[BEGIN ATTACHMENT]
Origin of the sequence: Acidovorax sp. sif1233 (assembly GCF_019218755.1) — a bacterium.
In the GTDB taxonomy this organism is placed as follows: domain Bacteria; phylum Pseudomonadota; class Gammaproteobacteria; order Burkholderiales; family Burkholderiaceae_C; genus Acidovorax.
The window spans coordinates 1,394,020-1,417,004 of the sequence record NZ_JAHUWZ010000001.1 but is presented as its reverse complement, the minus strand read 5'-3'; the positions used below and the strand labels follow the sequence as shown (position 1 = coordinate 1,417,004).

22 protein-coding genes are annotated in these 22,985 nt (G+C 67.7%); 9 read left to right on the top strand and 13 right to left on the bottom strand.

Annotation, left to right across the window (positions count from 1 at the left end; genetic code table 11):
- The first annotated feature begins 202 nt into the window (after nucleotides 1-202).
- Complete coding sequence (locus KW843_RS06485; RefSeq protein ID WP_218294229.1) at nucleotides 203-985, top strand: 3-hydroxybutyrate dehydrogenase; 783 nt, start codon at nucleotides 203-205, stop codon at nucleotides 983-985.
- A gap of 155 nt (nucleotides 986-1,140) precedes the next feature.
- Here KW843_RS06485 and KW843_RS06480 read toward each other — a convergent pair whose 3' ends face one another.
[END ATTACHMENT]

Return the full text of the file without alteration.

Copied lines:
Origin of the sequence: Acidovorax sp. sif1233 (assembly GCF_019218755.1) — a bacterium.
In the GTDB taxonomy this organism is placed as follows: domain Bacteria; phylum Pseudomonadota; class Gammaproteobacteria; order Burkholderiales; family Burkholderiaceae_C; genus Acidovorax.
The window spans coordinates 1,394,020-1,417,004 of the sequence record NZ_JAHUWZ010000001.1 but is presented as its reverse complement, the minus strand read 5'-3'; the positions used below and the strand labels follow the sequence as shown (position 1 = coordinate 1,417,004).

22 protein-coding genes are annotated in these 22,985 nt (G+C 67.7%); 9 read left to right on the top strand and 13 right to left on the bottom strand.

Annotation, left to right across the window (positions count from 1 at the left end; genetic code table 11):
- The first annotated feature begins 202 nt into the window (after nucleotides 1-202).
- Complete coding sequence (locus KW843_RS06485; RefSeq protein ID WP_218294229.1) at nucleotides 203-985, top strand: 3-hydroxybutyrate dehydrogenase; 783 nt, start codon at nucleotides 203-205, stop codon at nucleotides 983-985.
- A gap of 155 nt (nucleotides 986-1,140) precedes the next feature.
- Here KW843_RS06485 and KW843_RS06480 read toward each other — a convergent pair whose 3' ends face one another.